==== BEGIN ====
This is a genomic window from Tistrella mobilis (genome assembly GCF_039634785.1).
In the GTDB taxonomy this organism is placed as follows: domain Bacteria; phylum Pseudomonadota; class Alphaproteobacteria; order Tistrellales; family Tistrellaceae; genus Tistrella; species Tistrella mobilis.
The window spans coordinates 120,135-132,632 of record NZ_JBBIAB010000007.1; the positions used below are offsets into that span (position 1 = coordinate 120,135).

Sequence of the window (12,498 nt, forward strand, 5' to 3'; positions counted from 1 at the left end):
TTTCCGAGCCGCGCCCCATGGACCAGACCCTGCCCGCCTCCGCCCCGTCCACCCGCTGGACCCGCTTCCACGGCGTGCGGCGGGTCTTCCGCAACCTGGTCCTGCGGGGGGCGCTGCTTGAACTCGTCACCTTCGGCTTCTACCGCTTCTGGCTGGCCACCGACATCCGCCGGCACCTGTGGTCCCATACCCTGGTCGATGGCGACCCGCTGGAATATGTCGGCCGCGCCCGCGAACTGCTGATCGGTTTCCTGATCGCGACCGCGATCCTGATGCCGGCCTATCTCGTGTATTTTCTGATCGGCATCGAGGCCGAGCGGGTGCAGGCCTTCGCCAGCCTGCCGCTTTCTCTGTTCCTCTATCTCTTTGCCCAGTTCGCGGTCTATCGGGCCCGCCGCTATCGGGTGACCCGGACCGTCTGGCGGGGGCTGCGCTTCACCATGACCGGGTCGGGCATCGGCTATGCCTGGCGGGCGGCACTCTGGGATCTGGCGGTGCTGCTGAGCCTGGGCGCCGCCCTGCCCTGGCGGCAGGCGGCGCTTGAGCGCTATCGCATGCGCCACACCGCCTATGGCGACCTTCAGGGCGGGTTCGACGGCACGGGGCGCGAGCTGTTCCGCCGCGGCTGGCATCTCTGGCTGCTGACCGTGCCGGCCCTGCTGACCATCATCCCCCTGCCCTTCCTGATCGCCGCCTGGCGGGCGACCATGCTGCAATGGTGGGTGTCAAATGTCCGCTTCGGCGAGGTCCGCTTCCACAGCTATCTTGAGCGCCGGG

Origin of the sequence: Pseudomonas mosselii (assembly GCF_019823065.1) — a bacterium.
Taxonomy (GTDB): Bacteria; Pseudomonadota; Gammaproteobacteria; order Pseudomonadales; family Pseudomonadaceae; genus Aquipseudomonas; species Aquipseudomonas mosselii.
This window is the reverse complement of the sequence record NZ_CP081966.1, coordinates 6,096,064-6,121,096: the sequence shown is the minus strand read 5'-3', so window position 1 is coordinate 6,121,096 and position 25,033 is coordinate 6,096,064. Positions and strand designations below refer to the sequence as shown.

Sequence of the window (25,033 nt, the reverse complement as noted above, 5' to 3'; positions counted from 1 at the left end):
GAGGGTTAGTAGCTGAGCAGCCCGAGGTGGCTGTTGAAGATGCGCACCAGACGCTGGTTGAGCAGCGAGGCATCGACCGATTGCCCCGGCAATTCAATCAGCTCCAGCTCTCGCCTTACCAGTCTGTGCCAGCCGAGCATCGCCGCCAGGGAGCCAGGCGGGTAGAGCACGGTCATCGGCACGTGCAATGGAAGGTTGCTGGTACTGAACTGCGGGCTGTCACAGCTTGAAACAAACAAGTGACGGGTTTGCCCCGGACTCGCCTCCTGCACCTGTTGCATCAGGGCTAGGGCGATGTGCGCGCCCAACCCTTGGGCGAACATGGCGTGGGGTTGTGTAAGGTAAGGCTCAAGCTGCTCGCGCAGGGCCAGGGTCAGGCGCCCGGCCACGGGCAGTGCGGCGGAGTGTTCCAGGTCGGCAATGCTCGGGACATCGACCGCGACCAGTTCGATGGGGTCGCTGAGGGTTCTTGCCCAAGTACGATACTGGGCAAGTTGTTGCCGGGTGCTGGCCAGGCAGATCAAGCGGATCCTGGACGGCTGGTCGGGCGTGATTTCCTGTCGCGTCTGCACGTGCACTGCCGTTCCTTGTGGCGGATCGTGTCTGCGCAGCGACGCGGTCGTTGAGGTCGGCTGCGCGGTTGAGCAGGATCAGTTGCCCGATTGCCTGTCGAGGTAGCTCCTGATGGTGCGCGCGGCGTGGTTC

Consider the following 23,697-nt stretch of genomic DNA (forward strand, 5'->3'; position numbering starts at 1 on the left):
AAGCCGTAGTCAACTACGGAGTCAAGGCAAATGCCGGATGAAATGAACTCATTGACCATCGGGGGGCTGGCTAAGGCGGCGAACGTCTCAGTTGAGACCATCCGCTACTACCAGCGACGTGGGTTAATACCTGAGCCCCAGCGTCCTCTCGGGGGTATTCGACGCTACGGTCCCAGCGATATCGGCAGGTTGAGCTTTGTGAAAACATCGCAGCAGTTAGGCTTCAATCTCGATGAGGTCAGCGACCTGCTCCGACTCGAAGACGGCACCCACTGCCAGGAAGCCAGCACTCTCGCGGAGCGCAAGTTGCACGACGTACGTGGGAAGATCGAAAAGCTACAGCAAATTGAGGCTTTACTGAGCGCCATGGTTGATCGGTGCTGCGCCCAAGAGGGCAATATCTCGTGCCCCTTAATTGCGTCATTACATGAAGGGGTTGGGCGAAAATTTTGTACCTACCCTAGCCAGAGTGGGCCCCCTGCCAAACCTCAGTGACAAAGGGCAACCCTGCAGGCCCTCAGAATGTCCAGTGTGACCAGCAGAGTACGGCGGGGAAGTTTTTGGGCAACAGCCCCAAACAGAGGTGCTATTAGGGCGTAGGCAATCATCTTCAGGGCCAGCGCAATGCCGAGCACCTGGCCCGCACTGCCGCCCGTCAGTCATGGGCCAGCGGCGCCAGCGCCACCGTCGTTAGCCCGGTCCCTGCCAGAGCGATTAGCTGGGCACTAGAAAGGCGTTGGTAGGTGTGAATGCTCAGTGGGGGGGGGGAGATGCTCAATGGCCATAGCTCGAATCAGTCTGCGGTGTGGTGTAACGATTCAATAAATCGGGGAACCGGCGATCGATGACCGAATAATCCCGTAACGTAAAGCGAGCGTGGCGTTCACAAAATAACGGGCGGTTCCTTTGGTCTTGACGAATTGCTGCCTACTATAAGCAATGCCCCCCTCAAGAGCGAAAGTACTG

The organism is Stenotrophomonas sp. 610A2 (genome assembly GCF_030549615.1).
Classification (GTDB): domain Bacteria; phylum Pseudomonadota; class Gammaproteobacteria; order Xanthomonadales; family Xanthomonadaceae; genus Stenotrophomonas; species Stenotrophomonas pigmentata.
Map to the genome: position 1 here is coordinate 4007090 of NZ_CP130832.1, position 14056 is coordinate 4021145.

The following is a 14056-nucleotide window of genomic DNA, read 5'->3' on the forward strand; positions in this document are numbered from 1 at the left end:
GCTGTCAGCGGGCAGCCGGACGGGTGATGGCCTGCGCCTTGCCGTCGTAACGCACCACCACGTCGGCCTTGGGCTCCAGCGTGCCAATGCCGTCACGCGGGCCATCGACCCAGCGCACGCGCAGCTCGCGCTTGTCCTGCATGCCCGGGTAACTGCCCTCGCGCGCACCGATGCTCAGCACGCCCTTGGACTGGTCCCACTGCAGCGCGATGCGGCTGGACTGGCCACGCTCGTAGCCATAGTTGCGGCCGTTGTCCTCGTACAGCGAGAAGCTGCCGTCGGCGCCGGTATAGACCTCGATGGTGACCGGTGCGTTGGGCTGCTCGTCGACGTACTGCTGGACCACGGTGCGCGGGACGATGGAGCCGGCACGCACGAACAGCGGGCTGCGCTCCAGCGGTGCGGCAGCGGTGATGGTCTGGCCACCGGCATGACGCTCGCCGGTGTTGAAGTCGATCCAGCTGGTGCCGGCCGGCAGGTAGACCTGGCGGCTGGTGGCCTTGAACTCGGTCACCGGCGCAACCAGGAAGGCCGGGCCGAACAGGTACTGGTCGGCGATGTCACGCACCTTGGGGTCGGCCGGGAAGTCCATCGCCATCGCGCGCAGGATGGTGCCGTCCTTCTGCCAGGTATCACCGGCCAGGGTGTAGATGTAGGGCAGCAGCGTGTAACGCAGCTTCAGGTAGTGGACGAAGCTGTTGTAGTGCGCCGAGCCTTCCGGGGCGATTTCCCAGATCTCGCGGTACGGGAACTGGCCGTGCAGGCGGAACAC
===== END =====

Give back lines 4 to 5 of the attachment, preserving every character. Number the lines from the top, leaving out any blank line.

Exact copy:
Sequence of the window (12,498 nt, forward strand, 5' to 3'; positions counted from 1 at the left end):
TTTCCGAGCCGCGCCCCATGGACCAGACCCTGCCCGCCTCCGCCCCGTCCACCCGCTGGACCCGCTTCCACGGCGTGCGGCGGGTCTTCCGCAACCTGGTCCTGCGGGGGGCGCTGCTTGAACTCGTCACCTTCGGCTTCTACCGCTTCTGGCTGGCCACCGACATCCGCCGGCACCTGTGGTCCCATACCCTGGTCGATGGCGACCCGCTGGAATATGTCGGCCGCGCCCGCGAACTGCTGATCGGTTTCCTGATCGCGACCGCGATCCTGATGCCGGCCTATCTCGTGTATTTTCTGATCGGCATCGAGGCCGAGCGGGTGCAGGCCTTCGCCAGCCTGCCGCTTTCTCTGTTCCTCTATCTCTTTGCCCAGTTCGCGGTCTATCGGGCCCGCCGCTATCGGGTGACCCGGACCGTCTGGCGGGGGCTGCGCTTCACCATGACCGGGTCGGGCATCGGCTATGCCTGGCGGGCGGCACTCTGGGATCTGGCGGTGCTGCTGAGCCTGGGCGCCGCCCTGCCCTGGCGGCAGGCGGCGCTTGAGCGCTATCGCATGCGCCACACCGCCTATGGCGACCTTCAGGGCGGGTTCGACGGCACGGGGCGCGAGCTGTTCCGCCGCGGCTGGCATCTCTGGCTGCTGACCGTGCCGGCCCTGCTGACCATCATCCCCCTGCCCTTCCTGATCGCCGCCTGGCGGGCGACCATGCTGCAATGGTGGGTGTCAAATGTCCGCTTCGGCGAGGTCCGCTTCCACAGCTATCTTGAGCGCCGGG